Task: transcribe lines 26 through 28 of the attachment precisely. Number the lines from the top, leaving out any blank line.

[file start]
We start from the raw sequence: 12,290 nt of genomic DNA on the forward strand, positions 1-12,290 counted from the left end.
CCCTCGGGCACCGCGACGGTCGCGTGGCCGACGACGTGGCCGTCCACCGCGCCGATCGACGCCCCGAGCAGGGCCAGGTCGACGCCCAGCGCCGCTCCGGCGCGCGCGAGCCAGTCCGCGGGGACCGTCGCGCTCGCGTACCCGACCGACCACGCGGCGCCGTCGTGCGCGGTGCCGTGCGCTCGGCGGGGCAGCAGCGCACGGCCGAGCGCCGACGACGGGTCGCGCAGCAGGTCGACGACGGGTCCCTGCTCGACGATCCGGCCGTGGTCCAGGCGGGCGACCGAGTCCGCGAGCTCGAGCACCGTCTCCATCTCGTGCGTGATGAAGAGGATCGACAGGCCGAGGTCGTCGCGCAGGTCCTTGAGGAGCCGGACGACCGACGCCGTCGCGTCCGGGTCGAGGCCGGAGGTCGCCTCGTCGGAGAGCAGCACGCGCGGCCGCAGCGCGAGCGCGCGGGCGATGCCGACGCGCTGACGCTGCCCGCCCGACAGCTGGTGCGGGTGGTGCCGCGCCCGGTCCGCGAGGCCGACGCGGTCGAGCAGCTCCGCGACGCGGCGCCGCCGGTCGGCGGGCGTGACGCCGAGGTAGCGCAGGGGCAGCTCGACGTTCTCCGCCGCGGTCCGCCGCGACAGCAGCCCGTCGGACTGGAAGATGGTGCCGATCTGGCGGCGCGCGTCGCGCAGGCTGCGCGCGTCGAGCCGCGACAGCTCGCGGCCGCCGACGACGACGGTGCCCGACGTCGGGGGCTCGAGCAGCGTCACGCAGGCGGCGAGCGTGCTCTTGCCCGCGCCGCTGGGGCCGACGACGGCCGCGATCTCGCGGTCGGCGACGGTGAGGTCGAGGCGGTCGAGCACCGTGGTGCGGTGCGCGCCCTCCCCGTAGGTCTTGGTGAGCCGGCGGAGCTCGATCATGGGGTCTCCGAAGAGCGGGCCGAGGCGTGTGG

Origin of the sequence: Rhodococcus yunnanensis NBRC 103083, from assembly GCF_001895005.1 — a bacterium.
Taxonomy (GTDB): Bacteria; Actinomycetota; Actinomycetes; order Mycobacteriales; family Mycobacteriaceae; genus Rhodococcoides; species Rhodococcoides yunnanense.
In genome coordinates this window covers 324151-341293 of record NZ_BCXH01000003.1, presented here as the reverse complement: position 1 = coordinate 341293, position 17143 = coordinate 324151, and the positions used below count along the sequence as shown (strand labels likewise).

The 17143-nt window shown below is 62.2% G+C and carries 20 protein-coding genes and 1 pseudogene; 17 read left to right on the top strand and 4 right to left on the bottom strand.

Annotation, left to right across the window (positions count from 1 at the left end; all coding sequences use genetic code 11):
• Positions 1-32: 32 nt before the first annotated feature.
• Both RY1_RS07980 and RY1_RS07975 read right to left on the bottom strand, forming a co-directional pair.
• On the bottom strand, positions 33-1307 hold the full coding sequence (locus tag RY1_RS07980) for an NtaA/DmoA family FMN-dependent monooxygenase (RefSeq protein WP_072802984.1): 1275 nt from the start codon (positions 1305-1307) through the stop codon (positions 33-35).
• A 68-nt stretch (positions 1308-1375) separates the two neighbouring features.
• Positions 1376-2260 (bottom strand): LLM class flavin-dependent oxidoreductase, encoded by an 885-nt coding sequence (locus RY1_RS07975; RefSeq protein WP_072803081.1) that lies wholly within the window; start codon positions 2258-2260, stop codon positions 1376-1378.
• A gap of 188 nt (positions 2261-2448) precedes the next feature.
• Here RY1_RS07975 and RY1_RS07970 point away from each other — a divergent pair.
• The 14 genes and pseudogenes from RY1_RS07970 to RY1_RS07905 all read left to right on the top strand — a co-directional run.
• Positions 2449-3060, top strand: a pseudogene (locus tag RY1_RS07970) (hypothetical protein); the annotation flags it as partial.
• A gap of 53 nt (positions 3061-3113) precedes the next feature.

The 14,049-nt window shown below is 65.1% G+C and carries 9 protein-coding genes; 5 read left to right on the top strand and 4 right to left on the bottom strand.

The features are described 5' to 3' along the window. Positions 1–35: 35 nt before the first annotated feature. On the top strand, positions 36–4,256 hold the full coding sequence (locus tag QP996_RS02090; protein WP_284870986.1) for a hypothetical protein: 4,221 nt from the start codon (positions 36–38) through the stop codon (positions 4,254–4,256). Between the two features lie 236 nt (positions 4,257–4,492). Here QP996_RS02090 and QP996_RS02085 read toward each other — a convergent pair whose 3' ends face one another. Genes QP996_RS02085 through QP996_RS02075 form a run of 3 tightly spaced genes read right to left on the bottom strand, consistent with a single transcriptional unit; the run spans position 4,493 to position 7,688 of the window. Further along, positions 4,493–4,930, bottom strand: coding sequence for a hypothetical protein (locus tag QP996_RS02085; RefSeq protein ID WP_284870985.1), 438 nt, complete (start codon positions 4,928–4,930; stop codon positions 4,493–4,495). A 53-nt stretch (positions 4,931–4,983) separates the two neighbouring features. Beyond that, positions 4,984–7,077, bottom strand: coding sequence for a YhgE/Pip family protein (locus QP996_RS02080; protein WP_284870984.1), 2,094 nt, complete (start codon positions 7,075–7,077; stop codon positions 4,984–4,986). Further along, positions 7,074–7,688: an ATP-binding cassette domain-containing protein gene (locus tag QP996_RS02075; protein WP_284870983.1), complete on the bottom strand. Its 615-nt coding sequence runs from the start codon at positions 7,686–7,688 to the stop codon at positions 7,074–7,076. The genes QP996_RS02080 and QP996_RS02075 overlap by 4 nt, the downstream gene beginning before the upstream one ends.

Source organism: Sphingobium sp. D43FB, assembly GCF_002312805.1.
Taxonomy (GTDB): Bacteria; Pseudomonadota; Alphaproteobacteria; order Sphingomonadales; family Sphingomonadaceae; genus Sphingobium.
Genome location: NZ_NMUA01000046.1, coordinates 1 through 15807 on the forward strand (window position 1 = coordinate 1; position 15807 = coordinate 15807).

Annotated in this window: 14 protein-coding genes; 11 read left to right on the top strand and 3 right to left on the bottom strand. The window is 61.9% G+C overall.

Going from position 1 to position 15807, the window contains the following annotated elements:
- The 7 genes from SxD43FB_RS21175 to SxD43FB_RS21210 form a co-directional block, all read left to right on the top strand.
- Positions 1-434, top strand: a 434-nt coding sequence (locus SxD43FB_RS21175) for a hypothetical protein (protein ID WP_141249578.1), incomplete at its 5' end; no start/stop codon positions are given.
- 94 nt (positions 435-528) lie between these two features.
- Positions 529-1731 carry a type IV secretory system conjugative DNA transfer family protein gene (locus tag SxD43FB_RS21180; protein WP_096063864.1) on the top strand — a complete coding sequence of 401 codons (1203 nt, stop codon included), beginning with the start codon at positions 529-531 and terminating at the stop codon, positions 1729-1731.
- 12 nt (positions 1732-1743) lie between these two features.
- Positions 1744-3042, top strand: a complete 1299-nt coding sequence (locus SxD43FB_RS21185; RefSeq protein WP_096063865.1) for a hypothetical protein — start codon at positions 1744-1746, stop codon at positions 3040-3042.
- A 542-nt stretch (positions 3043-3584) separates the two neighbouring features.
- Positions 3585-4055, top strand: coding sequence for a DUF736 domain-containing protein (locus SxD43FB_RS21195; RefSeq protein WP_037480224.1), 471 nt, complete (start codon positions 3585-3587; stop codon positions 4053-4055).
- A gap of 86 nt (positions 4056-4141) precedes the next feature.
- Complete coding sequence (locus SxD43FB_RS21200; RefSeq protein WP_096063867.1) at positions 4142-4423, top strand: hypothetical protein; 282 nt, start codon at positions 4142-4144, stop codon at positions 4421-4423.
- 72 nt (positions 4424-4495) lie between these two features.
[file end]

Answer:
- Positions 1-434, top strand: a 434-nt coding sequence (locus SxD43FB_RS21175) for a hypothetical protein (protein ID WP_141249578.1), incomplete at its 5' end; no start/stop codon positions are given.
- 94 nt (positions 435-528) lie between these two features.
- Positions 529-1731 carry a type IV secretory system conjugative DNA transfer family protein gene (locus tag SxD43FB_RS21180; protein WP_096063864.1) on the top strand — a complete coding sequence of 401 codons (1203 nt, stop codon included), beginning with the start codon at positions 529-531 and terminating at the stop codon, positions 1729-1731.